When you think of environmentally friendly foods, plant-based options often come to mind. But not all plant foods are created equal—some have a surprisingly hefty environmental impact. From high water usage to deforestation, these plant-based foods might be worse for the planet than you think.

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Almonds

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Almonds might be a popular snack, but did you know they’re incredibly thirsty? Growing almonds requires a staggering amount of water—especially in California, where droughts are a serious issue. For every single almond, it takes about 1.1 gallons of water! That’s a whole lot of H2O.

Avocados

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Avocados are all the rage, but their popularity comes at a price. The high demand for avocados leads to deforestation in countries like Mexico. Plus, they need lots of water to grow. Next time you’re making guac, think about what it took to dip your chip in it.

Cashews

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Cashews are delicious, but their journey to your plate isn’t so sweet. The processing of cashews is labor-intensive and often involves poor working conditions. Additionally, cashew farming can lead to environmental degradation due to the intensive nature of cultivation.

Soybeans

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Soy is a staple in many vegetarian and vegan diets, but it has a dark side. Large-scale soybean farming is a major cause of deforestation, especially in the Amazon rainforest. This deforestation leads to loss of biodiversity and contributes significantly to climate change.

Quinoa

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Quinoa’s rise to superfood stardom has led to some unintended consequences. The high demand has resulted in over-farming, which depletes the soil and reduces crop diversity. In the Andes, where quinoa is traditionally grown, this has had serious environmental and social impacts.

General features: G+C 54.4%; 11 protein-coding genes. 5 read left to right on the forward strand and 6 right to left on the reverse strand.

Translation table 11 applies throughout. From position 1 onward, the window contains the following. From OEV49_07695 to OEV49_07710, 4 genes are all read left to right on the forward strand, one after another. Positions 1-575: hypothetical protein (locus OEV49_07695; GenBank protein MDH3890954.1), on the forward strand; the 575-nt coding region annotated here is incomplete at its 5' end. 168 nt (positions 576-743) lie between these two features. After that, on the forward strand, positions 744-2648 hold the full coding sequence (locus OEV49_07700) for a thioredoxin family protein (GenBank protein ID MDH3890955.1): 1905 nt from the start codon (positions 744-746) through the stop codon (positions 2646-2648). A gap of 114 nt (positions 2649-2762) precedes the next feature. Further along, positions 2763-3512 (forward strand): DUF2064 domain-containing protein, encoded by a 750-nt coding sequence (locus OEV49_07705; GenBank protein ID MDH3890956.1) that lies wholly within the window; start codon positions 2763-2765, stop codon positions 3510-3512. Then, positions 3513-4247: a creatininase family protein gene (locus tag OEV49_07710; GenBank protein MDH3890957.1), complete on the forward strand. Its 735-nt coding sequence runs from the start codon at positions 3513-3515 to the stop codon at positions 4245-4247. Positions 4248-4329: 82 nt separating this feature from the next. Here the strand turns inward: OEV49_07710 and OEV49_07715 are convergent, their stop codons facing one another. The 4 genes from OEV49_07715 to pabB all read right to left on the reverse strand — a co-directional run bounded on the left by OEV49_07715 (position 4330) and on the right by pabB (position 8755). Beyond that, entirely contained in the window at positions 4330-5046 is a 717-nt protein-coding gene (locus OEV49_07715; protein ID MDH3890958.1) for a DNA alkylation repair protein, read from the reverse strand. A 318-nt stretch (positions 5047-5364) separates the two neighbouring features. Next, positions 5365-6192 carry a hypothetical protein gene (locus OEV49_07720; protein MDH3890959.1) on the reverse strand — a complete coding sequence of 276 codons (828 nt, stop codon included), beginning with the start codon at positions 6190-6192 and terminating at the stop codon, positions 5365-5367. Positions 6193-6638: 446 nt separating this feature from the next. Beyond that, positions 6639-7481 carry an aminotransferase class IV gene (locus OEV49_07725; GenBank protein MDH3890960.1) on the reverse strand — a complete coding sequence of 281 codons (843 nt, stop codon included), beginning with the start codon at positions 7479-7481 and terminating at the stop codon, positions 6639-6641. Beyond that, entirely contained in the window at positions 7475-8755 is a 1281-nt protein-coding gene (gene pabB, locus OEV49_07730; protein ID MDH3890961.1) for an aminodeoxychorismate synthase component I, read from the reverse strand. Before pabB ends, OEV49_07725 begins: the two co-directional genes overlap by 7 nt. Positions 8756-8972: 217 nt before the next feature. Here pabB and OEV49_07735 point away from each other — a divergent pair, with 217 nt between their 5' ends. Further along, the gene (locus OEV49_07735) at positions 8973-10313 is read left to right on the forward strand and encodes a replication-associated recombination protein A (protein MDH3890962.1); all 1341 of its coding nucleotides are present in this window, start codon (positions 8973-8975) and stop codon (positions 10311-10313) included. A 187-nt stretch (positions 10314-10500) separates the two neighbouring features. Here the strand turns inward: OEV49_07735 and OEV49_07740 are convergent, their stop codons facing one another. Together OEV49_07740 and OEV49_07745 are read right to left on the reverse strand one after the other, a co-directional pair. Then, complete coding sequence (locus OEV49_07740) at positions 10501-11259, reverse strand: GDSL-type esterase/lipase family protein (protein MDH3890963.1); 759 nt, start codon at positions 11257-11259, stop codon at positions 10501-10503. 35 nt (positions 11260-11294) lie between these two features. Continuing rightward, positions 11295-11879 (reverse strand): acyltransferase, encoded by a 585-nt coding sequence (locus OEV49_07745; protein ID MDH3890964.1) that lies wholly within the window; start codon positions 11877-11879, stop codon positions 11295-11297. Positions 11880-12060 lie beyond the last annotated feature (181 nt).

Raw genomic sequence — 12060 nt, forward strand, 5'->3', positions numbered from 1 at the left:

Rice

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Rice might seem innocent, but it’s a major methane emitter. Methane is a potent greenhouse gas, and rice paddies produce it in large quantities. Moreover, rice requires vast amounts of water, making it a less eco-friendly staple than you might think.

Palm Oil

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Palm oil is in so many products, from snacks to cosmetics, but its production is highly problematic. The cultivation of palm oil leads to deforestation and destruction of habitats, particularly in Southeast Asia, contributing to the loss of endangered species like orangutans.

Coconut Products

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Coconut products are trendy, but their farming practices often involve deforestation and poor labor conditions. The demand for coconut oil and water is driving environmental harm in tropical regions where these palms are grown.

Chocolate

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Everyone loves chocolate, but the environmental cost is significant. Cocoa farming is a major driver of deforestation, particularly in West Africa. Additionally, the industry is plagued by poor labor practices, including child labor.

Coffee

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Coffee is essential for many of us, but its cultivation isn’t so kind to the planet. Coffee farming can lead to deforestation and loss of biodiversity. Plus, it requires a lot of water, especially in regions that are already water-stressed.

Asparagus

Asparagus on a white plate.
Instant Pot Asparagus. Photo credit: Running to the Kitchen.

Asparagus might be tasty, but it has a hefty carbon footprint. Out-of-season asparagus is often flown in from far-off places, leading to high emissions. The farming practices can also be quite intensive.

8 Hidden Truths About Meat Alternatives They Don’t Want You To Know

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Plant-based diets are all the rage, and meat alternatives are often touted as a planet-saving option. But is switching to these products really as green as we’re led to believe? In this article, we’re digging into the environmental claims surrounding meat alternatives, examining everything from their production processes to their actual impact on our planet to uncover whether these foods are truly eco-friendly or if it’s just a lot of greenwashing.

Read it Here: 8 Hidden Truths About Meat Alternatives They Don’t Want You To Know

11 Food Trends That Are Destroying the Environment

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Food trends come and go, but their impact on the environment can linger much longer than their popularity. Take a look at how some of our favorite eating habits are not so favorable for the planet. From the water-intensive processes to the emissions-heavy transport of goods, it’s clear that what ends up on our plates can have far-reaching effects

Read it Here: 11 Food Trends That Are Destroying the Environment

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Founder and Writer at Running to the Kitchen | About

Gina Matsoukas is an AP syndicated writer. She is the founder, photographer and recipe developer of Running to the Kitchen — a food website focused on providing healthy, wholesome recipes using fresh and seasonal ingredients. Her work has been featured in numerous media outlets both digital and print, including MSN, Huffington post, Buzzfeed, Women’s Health and Food Network.

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